Iwakuma throws no-hitter against Orioles

Seattle Mariners right-hander Hisashi Iwakuma poses for photos in front of the scoreboard at Safeco Field in Seattle on Aug. 12, 2015, after throwing a no-hitter in a 3-0 win over the Baltimore Orioles. Iwakuma became the first Japanese pitcher to throw a major league no-hitter since Hideo Nomo, who did so twice in 1996 and 2001. Kyodo News photo

Seattle Mariners right-hander Hisashi Iwakuma poses for photos in front of the scoreboard at Safeco Field in Seattle on Aug. 12, 2015, after throwing a no-hitter in a 3-0 win over the Baltimore Orioles. Iwakuma became the first Japanese pitcher to throw a major league no-hitter since Hideo Nomo, who did so twice in 1996 and 2001. Kyodo News photo

SEATTLE — Seattle Mariners right-hander Hisashi Iwakuma became the first Japanese pitcher since Hideo Nomo to throw a major league no-hitter on Aug. 12 when he held the Baltimore Orioles hitless in his team’s 3-0 win.

The 34-year-old Iwakuma threw 116 pitches, striking out seven batters and walking three, in the fifth no-hitter in Mariners history and first in the American league since Seattle ace Felix Hernandez hurled a perfect game in 2012.

“I felt (the situation) deep in my heart in the ninth inning,” Iwakuma said. “I just focused in on one hitter at a time and got it done.”
Iwakuma issued a leadoff walk in the fourth inning to Manny Machado, who reached second on a fielder’s choice groundout. But Machado would be the only Orioles runner to reach scoring position on the day. Following a strikeout and a two-out walk, Iwakuma got Jimmy Paredes to strike out swinging to end the threat.

The eighth inning also started with a walk, but Iwakuma’s no-hit bid remained intact as Ryan Flaherty struck out and Caleb Joseph grounded into a double play.

In an adrenaline-filled ninth inning at Safeco Field, Iwakuma got the first out when third baseman Kyle Seager made an over-the shoulder basket catch on a popup in foul territory. A sharp grounder to Seager from Machado led to the second out. Finally, after Gerardo Parra lined out to center field, the stands erupted in a standing ovation while Iwakuma’s teammates mobbed him on the mound.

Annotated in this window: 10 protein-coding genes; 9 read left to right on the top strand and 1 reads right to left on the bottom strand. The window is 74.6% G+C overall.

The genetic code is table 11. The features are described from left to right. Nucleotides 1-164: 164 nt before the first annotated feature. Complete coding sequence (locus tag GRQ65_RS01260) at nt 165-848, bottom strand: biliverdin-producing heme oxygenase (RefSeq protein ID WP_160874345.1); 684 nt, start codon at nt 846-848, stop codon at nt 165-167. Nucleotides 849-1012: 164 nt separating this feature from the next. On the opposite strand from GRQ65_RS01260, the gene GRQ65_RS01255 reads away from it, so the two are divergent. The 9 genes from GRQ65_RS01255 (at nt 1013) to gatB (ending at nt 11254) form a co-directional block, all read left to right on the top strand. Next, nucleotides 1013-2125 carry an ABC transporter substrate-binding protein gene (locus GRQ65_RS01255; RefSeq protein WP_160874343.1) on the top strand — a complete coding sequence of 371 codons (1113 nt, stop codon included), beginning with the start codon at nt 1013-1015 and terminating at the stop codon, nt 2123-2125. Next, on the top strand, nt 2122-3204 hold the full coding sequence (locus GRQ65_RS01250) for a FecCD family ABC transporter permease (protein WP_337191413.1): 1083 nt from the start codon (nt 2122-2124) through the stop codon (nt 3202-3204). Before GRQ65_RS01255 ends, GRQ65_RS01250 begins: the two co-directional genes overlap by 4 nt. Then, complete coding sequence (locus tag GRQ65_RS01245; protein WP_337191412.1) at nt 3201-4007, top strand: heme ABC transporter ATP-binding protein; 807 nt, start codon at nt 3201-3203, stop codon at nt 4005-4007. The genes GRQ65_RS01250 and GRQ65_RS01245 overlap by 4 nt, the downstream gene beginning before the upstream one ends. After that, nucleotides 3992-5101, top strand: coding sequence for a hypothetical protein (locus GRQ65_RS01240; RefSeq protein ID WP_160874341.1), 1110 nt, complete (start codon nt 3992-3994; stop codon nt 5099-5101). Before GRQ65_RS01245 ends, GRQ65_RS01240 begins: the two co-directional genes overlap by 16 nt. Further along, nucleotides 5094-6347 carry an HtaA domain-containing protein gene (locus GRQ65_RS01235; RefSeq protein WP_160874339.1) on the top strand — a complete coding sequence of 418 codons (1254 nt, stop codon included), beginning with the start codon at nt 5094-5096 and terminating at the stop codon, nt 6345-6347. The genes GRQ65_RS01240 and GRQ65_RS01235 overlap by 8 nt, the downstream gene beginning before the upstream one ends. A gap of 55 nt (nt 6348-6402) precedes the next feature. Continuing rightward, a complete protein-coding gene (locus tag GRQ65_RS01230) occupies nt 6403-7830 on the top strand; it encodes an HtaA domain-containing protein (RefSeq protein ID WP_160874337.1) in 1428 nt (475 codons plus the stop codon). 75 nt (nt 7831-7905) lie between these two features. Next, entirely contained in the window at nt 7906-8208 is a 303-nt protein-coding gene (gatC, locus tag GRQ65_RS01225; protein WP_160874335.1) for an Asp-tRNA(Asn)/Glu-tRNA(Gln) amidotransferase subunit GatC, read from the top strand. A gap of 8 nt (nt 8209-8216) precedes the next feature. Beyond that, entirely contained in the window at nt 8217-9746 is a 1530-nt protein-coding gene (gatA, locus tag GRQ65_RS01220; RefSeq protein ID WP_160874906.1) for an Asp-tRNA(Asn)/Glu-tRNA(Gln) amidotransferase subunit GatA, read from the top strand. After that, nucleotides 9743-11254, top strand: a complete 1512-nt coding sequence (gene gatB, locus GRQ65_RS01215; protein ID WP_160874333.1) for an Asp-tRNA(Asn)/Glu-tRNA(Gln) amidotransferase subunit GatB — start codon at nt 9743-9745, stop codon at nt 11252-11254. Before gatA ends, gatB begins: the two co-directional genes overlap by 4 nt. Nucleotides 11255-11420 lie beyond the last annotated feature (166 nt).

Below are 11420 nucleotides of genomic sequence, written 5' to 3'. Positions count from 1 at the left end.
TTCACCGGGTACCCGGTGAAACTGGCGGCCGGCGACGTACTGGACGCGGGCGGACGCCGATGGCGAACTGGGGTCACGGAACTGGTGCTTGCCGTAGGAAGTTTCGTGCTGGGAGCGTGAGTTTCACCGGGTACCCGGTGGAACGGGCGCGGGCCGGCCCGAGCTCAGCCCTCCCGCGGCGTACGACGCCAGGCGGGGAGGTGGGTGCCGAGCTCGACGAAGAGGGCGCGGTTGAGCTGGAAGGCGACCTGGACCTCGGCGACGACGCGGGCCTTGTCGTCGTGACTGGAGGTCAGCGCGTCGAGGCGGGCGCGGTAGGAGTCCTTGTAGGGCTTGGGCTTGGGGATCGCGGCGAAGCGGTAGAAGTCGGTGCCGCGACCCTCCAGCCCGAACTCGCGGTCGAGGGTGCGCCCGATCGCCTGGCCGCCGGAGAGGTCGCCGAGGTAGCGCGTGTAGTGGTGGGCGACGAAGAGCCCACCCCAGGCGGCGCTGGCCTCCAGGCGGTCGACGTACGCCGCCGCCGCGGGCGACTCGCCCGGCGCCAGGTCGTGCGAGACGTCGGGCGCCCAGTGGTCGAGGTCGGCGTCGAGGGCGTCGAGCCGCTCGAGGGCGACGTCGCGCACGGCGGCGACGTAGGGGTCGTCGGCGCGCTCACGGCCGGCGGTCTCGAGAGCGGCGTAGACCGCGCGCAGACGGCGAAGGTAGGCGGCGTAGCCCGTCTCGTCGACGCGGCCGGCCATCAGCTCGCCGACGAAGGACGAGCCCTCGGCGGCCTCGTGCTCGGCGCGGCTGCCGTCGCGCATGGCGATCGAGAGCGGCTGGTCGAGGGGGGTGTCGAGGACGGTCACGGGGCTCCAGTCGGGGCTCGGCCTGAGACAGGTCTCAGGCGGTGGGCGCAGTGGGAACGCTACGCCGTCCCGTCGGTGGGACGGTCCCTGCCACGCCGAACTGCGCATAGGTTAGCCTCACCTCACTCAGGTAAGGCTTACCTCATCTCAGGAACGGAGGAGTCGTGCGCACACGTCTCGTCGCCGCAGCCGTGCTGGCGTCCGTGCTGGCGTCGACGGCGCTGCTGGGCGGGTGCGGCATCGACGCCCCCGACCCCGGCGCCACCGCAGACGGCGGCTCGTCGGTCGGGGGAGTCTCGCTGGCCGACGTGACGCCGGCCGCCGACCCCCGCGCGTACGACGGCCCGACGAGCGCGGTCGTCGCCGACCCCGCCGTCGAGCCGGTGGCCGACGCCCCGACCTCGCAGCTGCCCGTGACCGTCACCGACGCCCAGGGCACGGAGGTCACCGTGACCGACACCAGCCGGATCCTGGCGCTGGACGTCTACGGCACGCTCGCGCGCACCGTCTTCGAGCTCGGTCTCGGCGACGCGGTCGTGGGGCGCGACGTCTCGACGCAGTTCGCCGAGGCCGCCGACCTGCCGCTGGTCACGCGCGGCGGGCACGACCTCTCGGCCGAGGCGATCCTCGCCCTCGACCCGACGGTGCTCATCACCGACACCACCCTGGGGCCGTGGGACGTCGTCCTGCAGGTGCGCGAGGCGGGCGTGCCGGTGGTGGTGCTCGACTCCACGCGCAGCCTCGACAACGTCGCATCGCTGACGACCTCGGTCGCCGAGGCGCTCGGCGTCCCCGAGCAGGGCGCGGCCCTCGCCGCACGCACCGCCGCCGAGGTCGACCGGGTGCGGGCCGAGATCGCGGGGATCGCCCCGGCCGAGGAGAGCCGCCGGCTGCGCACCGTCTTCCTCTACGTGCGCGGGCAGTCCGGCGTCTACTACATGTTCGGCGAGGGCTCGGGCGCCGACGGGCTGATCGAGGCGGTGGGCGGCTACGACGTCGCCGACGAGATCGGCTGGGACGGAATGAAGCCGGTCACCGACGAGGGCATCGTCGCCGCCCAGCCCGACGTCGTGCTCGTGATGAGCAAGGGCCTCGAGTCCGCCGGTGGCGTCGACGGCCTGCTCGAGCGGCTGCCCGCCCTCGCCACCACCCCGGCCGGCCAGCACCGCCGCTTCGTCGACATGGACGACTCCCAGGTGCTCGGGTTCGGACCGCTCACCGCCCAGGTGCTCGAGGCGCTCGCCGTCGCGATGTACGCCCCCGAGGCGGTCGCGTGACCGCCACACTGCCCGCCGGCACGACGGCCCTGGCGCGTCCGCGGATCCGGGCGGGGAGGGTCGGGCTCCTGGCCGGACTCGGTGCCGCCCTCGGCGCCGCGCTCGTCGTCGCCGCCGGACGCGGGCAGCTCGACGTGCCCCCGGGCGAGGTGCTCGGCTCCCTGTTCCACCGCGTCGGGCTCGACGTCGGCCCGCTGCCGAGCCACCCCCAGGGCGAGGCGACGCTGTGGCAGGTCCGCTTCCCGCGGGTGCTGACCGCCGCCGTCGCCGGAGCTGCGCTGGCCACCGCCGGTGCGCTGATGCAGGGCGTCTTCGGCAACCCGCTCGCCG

“When Seager made that catch in the ninth, I felt like this is something I have to get done,” Iwakuma said.

Seattle gave Iwakuma two runs to work with in the third on a Franklin Gutierrez RBI double and a Robinson Cano RBI single, and then added another on an RBI double by Jesus Sucre in the third. And once the game got into the fifth with Iwakuma getting sharper and sharper, Mariners manager Lloyd McClendon was faced with a dilemma.
“I’m just glad it’s over with, because I had to pee since the fifth inning and I didn’t want to get up,” the skipper said. “Nobody said anything to him. You let him go and he’s in his groove. I’m sure he was fatigued, but what are you going to do. I thought in the fifth inning his stuff was really sharp and his split was really crisp.”

Iwakuma said he felt his splitter came together midway through the game. Nomo, the only other Japanese pitcher to throw a no-hitter in the major leagues, managed the feat twice in his career, first in 1996 against the Colorado Rockies, and again in 2001 against the Orioles. Like Nomo, Iwakuma also began his professional career with the now defunct Kintetsu Buffaloes in Japan’s Pacific League.

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